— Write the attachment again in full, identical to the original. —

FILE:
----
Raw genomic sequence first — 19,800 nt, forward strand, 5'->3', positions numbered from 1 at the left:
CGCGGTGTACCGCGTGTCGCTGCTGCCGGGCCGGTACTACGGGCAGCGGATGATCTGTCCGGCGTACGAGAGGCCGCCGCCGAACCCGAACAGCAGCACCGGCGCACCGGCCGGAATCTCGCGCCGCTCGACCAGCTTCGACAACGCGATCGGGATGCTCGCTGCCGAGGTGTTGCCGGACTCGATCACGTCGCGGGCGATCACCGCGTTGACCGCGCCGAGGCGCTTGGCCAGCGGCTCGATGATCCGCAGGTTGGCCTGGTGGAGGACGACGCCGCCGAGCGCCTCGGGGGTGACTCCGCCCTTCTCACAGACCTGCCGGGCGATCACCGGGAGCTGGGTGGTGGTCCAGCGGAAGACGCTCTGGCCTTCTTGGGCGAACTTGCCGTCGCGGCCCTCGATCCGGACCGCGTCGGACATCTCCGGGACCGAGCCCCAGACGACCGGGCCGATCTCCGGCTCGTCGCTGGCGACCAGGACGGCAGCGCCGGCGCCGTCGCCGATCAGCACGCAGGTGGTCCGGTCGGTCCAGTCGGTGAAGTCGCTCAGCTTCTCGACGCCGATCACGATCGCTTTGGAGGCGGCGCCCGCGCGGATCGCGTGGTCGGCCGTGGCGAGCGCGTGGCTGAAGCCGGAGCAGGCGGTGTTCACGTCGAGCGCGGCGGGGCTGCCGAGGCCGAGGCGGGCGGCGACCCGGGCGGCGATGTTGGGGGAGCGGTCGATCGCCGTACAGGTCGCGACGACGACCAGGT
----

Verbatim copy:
Raw genomic sequence first — 19,800 nt, forward strand, 5'->3', positions numbered from 1 at the left:
CGCGGTGTACCGCGTGTCGCTGCTGCCGGGCCGGTACTACGGGCAGCGGATGATCTGTCCGGCGTACGAGAGGCCGCCGCCGAACCCGAACAGCAGCACCGGCGCACCGGCCGGAATCTCGCGCCGCTCGACCAGCTTCGACAACGCGATCGGGATGCTCGCTGCCGAGGTGTTGCCGGACTCGATCACGTCGCGGGCGATCACCGCGTTGACCGCGCCGAGGCGCTTGGCCAGCGGCTCGATGATCCGCAGGTTGGCCTGGTGGAGGACGACGCCGCCGAGCGCCTCGGGGGTGACTCCGCCCTTCTCACAGACCTGCCGGGCGATCACCGGGAGCTGGGTGGTGGTCCAGCGGAAGACGCTCTGGCCTTCTTGGGCGAACTTGCCGTCGCGGCCCTCGATCCGGACCGCGTCGGACATCTCCGGGACCGAGCCCCAGACGACCGGGCCGATCTCCGGCTCGTCGCTGGCGACCAGGACGGCAGCGCCGGCGCCGTCGCCGATCAGCACGCAGGTGGTCCGGTCGGTCCAGTCGGTGAAGTCGCTCAGCTTCTCGACGCCGATCACGATCGCTTTGGAGGCGGCGCCCGCGCGGATCGCGTGGTCGGCCGTGGCGAGCGCGTGGCTGAAGCCGGAGCAGGCGGTGTTCACGTCGAGCGCGGCGGGGCTGCCGAGGCCGAGGCGGGCGGCGACCCGGGCGGCGATGTTGGGGGAGCGGTCGATCGCCGTACAGGTCGCGACGACGACCAGGT